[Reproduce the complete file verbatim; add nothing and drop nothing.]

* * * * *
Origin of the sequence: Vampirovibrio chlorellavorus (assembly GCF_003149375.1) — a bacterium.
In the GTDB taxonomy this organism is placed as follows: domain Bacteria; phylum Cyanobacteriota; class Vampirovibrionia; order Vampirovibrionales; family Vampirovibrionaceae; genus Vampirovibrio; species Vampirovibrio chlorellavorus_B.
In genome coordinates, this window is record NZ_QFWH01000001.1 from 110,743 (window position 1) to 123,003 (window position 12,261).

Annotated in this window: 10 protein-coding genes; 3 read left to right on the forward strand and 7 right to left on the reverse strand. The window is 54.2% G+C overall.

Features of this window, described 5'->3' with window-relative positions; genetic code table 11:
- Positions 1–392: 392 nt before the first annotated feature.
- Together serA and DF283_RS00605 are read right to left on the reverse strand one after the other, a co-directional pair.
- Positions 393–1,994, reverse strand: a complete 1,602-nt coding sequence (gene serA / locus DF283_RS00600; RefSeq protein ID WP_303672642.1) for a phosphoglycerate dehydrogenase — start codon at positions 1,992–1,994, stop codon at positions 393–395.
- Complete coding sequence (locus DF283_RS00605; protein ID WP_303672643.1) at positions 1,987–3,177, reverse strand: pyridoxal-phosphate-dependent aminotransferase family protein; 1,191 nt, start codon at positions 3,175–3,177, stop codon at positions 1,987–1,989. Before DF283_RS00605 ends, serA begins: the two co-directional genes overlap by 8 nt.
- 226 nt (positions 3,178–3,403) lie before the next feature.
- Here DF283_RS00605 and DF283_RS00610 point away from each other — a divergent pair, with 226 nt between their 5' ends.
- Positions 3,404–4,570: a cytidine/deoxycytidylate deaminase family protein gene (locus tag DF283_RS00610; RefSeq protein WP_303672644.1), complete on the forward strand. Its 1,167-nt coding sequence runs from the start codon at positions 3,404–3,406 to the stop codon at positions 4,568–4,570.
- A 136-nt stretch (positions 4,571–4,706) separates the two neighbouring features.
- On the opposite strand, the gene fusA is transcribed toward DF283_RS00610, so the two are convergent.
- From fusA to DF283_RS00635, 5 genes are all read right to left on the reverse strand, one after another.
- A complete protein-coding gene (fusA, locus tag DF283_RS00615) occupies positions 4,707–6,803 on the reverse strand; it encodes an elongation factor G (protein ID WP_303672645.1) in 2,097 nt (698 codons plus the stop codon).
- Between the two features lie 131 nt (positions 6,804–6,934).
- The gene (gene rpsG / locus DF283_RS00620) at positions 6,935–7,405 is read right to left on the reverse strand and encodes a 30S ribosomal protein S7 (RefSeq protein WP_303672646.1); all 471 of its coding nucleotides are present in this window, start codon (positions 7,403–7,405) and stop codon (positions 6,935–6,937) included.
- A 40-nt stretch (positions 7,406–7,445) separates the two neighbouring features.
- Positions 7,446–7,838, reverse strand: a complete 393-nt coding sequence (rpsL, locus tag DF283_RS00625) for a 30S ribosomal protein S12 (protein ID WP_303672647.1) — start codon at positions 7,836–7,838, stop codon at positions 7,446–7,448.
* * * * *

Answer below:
Origin of the sequence: Vampirovibrio chlorellavorus (assembly GCF_003149375.1) — a bacterium.
In the GTDB taxonomy this organism is placed as follows: domain Bacteria; phylum Cyanobacteriota; class Vampirovibrionia; order Vampirovibrionales; family Vampirovibrionaceae; genus Vampirovibrio; species Vampirovibrio chlorellavorus_B.
In genome coordinates, this window is record NZ_QFWH01000001.1 from 110,743 (window position 1) to 123,003 (window position 12,261).

Annotated in this window: 10 protein-coding genes; 3 read left to right on the forward strand and 7 right to left on the reverse strand. The window is 54.2% G+C overall.

Features of this window, described 5'->3' with window-relative positions; genetic code table 11:
- Positions 1–392: 392 nt before the first annotated feature.
- Together serA and DF283_RS00605 are read right to left on the reverse strand one after the other, a co-directional pair.
- Positions 393–1,994, reverse strand: a complete 1,602-nt coding sequence (gene serA / locus DF283_RS00600; RefSeq protein ID WP_303672642.1) for a phosphoglycerate dehydrogenase — start codon at positions 1,992–1,994, stop codon at positions 393–395.
- Complete coding sequence (locus DF283_RS00605; protein ID WP_303672643.1) at positions 1,987–3,177, reverse strand: pyridoxal-phosphate-dependent aminotransferase family protein; 1,191 nt, start codon at positions 3,175–3,177, stop codon at positions 1,987–1,989. Before DF283_RS00605 ends, serA begins: the two co-directional genes overlap by 8 nt.
- 226 nt (positions 3,178–3,403) lie before the next feature.
- Here DF283_RS00605 and DF283_RS00610 point away from each other — a divergent pair, with 226 nt between their 5' ends.
- Positions 3,404–4,570: a cytidine/deoxycytidylate deaminase family protein gene (locus tag DF283_RS00610; RefSeq protein WP_303672644.1), complete on the forward strand. Its 1,167-nt coding sequence runs from the start codon at positions 3,404–3,406 to the stop codon at positions 4,568–4,570.
- A 136-nt stretch (positions 4,571–4,706) separates the two neighbouring features.
- On the opposite strand, the gene fusA is transcribed toward DF283_RS00610, so the two are convergent.
- From fusA to DF283_RS00635, 5 genes are all read right to left on the reverse strand, one after another.
- A complete protein-coding gene (fusA, locus tag DF283_RS00615) occupies positions 4,707–6,803 on the reverse strand; it encodes an elongation factor G (protein ID WP_303672645.1) in 2,097 nt (698 codons plus the stop codon).
- Between the two features lie 131 nt (positions 6,804–6,934).
- The gene (gene rpsG / locus DF283_RS00620) at positions 6,935–7,405 is read right to left on the reverse strand and encodes a 30S ribosomal protein S7 (RefSeq protein WP_303672646.1); all 471 of its coding nucleotides are present in this window, start codon (positions 7,403–7,405) and stop codon (positions 6,935–6,937) included.
- A 40-nt stretch (positions 7,406–7,445) separates the two neighbouring features.
- Positions 7,446–7,838, reverse strand: a complete 393-nt coding sequence (rpsL, locus tag DF283_RS00625) for a 30S ribosomal protein S12 (protein ID WP_303672647.1) — start codon at positions 7,836–7,838, stop codon at positions 7,446–7,448.